Ben Geman Mar 8
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The future of the OPEC-Russia alliance

Russian President Vladimir Putin and King Salman bin Abdulaziz Al Saud of Saudi Arabia arrive for a meeting at the Grand Kremlin Palaceon on October 5, 2017 in Moscow, Russia. Photo: Mikhail Svetlov / Getty Images

OPEC aims to cement its alliance with Russia and other non-OPEC producers, who have been jointly limiting output since 2017 in an effort to restore market balance. Less clear is what form that longer-term alliance might take.

One possible future: Via S&P Global Platts, "Russia is not seeking to become a member of OPEC, but will continue working closely with the producing group even after the ongoing supply cut agreement ends, Aleksey Texler, Russia's first deputy minister of energy, said Tuesday."

What to watch: I caught up in Houston with Helima Croft, a top analyst with RBC Capital Markets, who notes that while responding to the U.S. shale surge has helped bring OPEC and Russia together, the strategic implications are deeper.

  • A key relationship to follow is what she calls the good rapport between Russian President Vladimir Putin and Saudi Crown Prince Mohammed Bin Salman. Croft says:
"I look at the Russia-Saudi partnership and say, it’s becoming increasingly thicker than oil, and so I think it will be durable in terms of the market management and coordination going forward."“That, to me, is the bilateral partnership that will shape not only oil policy, but a whole host of strategic issues in the Middle East.”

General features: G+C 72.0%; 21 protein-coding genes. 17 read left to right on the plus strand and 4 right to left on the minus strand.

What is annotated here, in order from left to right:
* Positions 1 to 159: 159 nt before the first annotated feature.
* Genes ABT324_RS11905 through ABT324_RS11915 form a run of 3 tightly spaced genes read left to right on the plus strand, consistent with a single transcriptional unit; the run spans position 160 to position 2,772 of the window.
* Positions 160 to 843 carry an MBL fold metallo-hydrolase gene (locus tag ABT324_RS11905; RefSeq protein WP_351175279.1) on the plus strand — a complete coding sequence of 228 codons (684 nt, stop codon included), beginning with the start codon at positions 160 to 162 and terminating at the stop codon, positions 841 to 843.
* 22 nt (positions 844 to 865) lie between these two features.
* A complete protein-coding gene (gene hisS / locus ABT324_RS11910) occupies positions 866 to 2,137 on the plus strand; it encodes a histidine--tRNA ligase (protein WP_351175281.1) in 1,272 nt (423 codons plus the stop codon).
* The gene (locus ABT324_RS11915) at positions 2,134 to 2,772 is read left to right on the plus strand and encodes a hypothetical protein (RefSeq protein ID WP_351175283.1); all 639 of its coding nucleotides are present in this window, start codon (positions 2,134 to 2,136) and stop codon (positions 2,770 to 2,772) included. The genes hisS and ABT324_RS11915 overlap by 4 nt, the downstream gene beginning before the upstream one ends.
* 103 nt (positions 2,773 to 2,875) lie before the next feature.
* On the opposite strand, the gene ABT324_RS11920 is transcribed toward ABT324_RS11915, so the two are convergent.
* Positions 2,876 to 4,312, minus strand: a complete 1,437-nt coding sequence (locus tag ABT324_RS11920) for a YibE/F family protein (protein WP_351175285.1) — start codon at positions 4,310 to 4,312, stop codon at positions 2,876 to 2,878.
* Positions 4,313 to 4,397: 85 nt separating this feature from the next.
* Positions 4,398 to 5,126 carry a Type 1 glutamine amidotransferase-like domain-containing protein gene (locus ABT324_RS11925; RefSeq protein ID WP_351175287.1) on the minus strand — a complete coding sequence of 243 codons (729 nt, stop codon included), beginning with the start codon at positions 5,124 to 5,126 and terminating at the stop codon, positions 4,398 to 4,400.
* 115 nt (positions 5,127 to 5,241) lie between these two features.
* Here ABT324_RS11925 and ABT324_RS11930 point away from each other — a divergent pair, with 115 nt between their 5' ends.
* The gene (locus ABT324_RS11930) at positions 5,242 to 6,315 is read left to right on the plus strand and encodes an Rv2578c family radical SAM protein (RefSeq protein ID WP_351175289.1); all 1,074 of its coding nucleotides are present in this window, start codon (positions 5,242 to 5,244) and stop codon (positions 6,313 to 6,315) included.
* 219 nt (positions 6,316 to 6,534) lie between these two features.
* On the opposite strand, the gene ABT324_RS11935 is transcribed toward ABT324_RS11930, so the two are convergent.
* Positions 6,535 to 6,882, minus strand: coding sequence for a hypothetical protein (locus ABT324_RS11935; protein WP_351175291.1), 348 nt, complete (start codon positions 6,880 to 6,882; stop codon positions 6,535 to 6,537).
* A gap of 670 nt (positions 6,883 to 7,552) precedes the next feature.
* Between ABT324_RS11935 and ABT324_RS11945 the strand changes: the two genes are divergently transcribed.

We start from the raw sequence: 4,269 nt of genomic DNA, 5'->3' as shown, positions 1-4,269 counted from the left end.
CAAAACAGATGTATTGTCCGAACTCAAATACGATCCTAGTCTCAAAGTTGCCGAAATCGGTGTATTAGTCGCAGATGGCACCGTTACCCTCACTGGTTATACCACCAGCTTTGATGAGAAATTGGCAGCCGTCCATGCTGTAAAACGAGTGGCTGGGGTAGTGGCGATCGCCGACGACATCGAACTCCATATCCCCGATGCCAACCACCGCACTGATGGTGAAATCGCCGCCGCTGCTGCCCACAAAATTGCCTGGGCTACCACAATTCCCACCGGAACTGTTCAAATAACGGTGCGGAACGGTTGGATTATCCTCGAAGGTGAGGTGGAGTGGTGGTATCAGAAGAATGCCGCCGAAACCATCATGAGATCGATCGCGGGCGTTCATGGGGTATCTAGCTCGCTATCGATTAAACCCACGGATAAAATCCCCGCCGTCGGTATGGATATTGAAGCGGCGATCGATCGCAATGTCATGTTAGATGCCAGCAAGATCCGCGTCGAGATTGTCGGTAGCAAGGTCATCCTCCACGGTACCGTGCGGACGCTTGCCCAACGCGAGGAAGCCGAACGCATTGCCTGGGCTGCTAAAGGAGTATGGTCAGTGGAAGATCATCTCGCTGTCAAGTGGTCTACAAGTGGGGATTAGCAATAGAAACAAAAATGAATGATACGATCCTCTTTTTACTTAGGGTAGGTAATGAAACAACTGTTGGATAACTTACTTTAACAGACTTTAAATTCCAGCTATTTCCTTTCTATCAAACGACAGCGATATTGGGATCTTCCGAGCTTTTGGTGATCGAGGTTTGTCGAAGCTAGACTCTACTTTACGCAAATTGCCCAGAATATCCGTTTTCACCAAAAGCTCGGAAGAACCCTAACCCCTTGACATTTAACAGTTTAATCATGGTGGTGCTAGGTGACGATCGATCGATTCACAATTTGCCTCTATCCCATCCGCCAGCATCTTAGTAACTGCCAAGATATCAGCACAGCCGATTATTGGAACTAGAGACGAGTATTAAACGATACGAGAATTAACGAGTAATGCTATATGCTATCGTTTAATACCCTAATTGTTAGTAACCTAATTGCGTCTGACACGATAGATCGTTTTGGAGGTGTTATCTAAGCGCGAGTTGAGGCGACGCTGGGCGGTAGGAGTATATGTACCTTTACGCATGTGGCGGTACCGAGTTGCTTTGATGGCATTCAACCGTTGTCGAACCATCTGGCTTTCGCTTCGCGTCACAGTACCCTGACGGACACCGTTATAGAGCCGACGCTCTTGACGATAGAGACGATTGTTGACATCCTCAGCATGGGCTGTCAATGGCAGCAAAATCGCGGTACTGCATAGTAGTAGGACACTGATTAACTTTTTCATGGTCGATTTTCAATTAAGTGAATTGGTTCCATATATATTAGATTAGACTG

Be smart: Croft says a key element is the "deep commercial relationship" developing, noting Aramco's interest in taking part in Novatek's Arctic LNG-2 project and other ties. She believes the Saudis may see an opportunity to show Russia that "potentially you should think of the Saudis as a better friend for you in the region" than Iran:

Quote“I think there is a bit of soft power diplomacy that the Saudis are using as well with the Russians.”
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D.C.'s March for our Lives: "The voters are coming"

Protestor at D.C.'s March for our Lives.
Protestor at D.C.'s March for our Lives. Photo: Stef Kight / Axios

D.C.'s March for our Lives event is expected to see more than half a million participants.

Why it matters: While D.C. is the primary march, there are hundreds of others around the world and across the country. Led by students, the march is "to demand that a comprehensive and effective bill be immediately brought before Congress to address" gun issues, per the organization's mission statement.

Haley Britzky 8 hours ago
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DOJ eyeing tool to allow access to encrypted data on smartphones

Deputy Attorney General Rod Rosenstein.
Deputy Attorney General Rod Rosenstein. Photo: Win McNamee/Getty Images

The Justice Department is in "a preliminary stage" of discussions about requiring tech companies building "tools into smartphones and other devices" that would allow law enforcement investigators to access encrypted data, the New York Times reports.

Why it matters: This has been on the FBI's mind since 2010, and last month the White House "circulated a memo...outlining ways to think about solving the problem," officials told the NYT. Both FBI Director Christopher Wray, and Deputy Attorney General Rod Rosenstein, support finding ways for law enforcement to access data without compromising devices security.